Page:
Voting Rights

To live in a true democracy where all voices are heard and represented, we must secure voting rights for everyone — no matter what. These days, it's more important than ever to know your voting rights.

Voting Rights

Planned Parenthood is proud to work with organizations and people across the country who are engaged in voter education and civic engagement. We understand that the fight for reproductive health and rights will only be won with the complete participation of everyone, especially historically disenfranchised communities.

The ability to preserve and expand access to reproductive rights rests on the right to vote.

Voter suppression harms those who are most impacted by anti-reproductive health and rights laws — communities of color, young people, LGBTQ people, and people with low-incomes — and it directly impedes their ability to fight back against political attempts to control their bodies and reproductive health. Without the right to vote, these communities all lose the right to choose and plan their futures.

 

Voting is your right and duty.

   If you have any questions about the voting process — from registering to reporting problems with the election system — call Election Protection coalition: 866-OUR-VOTE.

Visit Election Protection

Get Involved Locally

  Check out our list of Planned Parenthood political and advocacy organizations in your state to find local volunteer and job opportunities.

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Voter Suppression

What Exactly Is Voter Suppression?

Voter suppression is the formation of laws that lead to significant burdens for eligible voters trying to exercise their most fundamental constitutional right. Voter suppression shows up in voting restrictions that are often framed as measures to stop voter fraud and electoral corruption.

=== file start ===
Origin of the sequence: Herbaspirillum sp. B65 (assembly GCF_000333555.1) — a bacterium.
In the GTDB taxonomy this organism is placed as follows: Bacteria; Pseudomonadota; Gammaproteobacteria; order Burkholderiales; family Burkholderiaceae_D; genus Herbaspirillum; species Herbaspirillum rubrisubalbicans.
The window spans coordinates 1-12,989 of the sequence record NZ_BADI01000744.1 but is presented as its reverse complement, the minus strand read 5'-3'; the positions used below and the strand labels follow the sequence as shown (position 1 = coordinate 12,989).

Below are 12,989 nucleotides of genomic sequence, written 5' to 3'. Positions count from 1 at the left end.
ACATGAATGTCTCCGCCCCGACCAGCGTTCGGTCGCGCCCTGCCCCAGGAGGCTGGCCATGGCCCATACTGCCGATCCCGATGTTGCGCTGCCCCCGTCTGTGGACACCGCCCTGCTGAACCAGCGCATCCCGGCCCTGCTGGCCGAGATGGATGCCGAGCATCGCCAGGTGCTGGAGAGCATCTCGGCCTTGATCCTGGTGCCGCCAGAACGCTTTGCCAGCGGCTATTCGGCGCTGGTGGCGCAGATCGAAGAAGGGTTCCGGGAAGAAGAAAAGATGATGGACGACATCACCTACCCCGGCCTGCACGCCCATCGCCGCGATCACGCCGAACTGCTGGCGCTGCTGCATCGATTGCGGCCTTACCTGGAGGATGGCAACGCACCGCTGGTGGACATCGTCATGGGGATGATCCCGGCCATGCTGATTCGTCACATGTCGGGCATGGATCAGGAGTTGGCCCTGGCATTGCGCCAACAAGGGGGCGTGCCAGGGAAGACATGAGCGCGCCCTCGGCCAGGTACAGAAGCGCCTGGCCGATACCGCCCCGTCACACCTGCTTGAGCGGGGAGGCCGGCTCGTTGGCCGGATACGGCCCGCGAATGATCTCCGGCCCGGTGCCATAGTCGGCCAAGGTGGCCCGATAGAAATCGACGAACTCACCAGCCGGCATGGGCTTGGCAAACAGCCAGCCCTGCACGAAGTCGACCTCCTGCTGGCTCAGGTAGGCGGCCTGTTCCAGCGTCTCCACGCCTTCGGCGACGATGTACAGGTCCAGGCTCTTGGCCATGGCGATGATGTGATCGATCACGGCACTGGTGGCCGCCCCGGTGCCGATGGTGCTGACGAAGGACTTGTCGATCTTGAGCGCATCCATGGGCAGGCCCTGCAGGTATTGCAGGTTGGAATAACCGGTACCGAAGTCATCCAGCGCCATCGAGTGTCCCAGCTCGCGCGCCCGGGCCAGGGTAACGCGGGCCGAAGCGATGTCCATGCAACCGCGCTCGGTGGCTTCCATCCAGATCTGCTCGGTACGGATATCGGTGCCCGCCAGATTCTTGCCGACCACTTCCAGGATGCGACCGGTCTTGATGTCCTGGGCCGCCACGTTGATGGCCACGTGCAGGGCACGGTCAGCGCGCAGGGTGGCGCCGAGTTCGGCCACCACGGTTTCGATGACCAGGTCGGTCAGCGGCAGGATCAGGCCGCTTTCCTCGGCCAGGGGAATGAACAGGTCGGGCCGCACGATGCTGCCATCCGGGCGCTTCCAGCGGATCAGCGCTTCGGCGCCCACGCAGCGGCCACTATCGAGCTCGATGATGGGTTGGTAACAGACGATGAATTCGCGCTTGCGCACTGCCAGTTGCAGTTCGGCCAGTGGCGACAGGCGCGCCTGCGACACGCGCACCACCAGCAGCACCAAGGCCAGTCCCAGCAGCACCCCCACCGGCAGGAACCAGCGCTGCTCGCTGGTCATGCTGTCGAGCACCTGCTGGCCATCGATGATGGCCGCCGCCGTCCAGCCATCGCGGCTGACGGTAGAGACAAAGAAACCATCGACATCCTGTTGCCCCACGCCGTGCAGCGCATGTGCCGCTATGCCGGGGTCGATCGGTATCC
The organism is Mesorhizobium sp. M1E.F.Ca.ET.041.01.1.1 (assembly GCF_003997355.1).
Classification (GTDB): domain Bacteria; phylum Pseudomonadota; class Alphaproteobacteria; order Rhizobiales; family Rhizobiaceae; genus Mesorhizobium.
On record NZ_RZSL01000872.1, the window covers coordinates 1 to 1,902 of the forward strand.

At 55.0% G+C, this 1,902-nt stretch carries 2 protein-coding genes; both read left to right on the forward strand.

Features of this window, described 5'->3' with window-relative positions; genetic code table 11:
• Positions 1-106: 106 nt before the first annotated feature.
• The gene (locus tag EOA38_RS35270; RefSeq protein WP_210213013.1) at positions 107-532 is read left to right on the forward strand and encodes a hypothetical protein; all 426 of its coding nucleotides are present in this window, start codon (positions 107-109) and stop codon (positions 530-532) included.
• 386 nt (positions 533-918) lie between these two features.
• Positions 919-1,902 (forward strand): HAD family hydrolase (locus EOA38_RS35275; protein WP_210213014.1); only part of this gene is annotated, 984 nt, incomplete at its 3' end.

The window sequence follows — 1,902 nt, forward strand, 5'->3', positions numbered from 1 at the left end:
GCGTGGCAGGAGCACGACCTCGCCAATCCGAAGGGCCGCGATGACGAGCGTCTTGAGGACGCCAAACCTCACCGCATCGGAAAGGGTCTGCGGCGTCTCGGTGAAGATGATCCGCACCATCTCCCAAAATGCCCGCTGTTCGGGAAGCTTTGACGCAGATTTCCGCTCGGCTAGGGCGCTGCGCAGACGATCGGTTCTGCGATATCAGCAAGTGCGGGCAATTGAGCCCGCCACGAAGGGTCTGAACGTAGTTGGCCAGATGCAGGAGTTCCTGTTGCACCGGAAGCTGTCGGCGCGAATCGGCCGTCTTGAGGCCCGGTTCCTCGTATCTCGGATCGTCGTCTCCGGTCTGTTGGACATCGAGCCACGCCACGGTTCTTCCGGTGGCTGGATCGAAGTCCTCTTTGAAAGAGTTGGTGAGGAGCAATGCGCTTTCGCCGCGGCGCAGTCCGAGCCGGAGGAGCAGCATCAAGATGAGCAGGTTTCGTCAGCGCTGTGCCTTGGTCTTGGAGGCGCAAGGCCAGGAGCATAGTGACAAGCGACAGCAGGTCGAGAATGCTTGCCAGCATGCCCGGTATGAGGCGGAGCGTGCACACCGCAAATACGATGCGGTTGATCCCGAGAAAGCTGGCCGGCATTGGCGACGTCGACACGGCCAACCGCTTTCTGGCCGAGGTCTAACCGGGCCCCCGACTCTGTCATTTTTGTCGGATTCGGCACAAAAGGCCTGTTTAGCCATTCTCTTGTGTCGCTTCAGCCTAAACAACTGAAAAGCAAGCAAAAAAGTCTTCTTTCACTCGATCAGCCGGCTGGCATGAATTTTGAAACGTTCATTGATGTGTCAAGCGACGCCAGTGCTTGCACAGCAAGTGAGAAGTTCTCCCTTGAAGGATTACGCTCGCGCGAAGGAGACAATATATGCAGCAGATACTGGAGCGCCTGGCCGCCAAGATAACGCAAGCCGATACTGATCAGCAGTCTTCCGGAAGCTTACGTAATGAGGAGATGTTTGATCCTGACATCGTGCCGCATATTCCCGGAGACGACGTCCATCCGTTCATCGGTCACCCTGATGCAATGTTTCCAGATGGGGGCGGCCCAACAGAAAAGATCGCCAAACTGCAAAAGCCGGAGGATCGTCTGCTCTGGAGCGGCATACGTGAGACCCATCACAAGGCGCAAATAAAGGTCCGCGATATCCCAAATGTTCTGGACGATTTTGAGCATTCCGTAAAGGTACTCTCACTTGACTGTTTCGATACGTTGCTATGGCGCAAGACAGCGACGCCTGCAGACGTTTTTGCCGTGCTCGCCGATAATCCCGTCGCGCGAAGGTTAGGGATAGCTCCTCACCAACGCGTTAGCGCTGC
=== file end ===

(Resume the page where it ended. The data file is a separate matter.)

However, these restrictions aren’t solutions and instead create problems.  

And the list of voter suppression tactics doesn’t end there. Some of the most recently enacted voting restrictions that require photo identification. Texas, for example, recently implemented a photo ID requirement that requires forms of ID from a very limited list that hundreds of thousands of voters do not have access to, particularly African American and Latinx voters.  Texas also permits the use of a gun license as a form of acceptable photo identification but not a college or university student ID.

What are some examples of voter restriction laws that some states are using?

  • Changing and/or reducing polling locations

  • Changing polling hours or eliminating early-voting periods

  • Changing multilingual voter assistance

  • Gerrymandering

Why You Should Care About Voter Suppression

Voter suppression often disenfranchises people who belong to historically oppressed and vulnerable communities. People of color, the elderly, the LGBTQ community, students, people with disabilities, people with low incomes, and others are finding their political participation either denied or restricted. There are already so many roadblocks towards participating in voting for these communities: not having the required form of identification, being unable to take off time to vote with the risk of waiting hours at the polling location, and limited or no transportation to get to polls.